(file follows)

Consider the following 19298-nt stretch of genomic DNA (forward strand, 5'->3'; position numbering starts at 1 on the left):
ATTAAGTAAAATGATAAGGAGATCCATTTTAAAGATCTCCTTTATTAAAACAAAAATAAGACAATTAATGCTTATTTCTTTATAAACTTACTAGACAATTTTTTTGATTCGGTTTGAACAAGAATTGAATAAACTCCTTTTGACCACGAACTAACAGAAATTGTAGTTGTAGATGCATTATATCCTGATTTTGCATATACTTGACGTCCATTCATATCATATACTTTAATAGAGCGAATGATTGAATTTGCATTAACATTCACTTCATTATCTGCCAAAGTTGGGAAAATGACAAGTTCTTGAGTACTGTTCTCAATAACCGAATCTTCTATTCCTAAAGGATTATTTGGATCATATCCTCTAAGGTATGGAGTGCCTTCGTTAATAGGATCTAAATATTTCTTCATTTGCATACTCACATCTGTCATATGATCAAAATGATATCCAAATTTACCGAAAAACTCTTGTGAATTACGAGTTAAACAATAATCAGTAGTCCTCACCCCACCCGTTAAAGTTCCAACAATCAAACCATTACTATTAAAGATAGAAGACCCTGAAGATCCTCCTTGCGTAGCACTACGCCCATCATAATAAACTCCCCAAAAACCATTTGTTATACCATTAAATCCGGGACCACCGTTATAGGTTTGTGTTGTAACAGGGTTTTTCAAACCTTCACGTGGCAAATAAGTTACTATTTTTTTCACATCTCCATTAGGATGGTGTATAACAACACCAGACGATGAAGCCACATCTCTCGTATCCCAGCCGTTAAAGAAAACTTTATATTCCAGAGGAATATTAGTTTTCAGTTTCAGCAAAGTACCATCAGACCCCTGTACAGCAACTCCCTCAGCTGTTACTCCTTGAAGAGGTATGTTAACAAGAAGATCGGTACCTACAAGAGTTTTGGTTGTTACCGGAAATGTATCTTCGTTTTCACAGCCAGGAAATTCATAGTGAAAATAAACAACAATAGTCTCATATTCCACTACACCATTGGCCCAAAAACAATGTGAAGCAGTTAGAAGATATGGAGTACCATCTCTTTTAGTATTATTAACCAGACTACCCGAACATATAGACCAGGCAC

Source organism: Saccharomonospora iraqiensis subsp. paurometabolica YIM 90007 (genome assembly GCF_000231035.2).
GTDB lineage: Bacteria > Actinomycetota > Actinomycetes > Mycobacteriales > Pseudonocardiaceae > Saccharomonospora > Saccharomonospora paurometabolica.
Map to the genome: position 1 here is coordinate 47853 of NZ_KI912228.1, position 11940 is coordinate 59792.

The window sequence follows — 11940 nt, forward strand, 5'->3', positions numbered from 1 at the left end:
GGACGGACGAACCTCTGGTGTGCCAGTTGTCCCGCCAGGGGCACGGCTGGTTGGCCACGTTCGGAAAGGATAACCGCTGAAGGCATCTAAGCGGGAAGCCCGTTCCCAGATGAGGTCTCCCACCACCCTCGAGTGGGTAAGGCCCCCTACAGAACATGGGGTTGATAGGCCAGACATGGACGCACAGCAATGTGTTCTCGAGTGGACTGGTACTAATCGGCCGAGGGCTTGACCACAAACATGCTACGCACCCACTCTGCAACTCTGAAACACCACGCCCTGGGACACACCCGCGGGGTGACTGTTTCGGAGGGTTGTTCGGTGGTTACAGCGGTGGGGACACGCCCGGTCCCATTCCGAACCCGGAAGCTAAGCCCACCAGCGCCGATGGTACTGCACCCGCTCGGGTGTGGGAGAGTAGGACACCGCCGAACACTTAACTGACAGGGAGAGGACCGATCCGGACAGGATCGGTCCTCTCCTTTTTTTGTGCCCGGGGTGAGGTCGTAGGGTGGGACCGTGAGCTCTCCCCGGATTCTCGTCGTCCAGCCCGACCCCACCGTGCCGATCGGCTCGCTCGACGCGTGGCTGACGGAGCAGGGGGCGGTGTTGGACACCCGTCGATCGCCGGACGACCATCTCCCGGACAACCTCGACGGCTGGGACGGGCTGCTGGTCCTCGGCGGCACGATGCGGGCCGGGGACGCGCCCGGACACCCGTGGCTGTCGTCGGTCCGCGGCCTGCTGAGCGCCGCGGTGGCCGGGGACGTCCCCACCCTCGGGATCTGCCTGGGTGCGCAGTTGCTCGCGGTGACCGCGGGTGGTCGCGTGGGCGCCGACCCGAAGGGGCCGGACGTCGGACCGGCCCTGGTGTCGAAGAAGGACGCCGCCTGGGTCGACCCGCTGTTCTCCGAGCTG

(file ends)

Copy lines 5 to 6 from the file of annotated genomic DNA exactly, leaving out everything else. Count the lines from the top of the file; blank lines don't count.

Map to the genome: position 1 here is coordinate 47853 of NZ_KI912228.1, position 11940 is coordinate 59792.

The window sequence follows — 11940 nt, forward strand, 5'->3', positions numbered from 1 at the left end: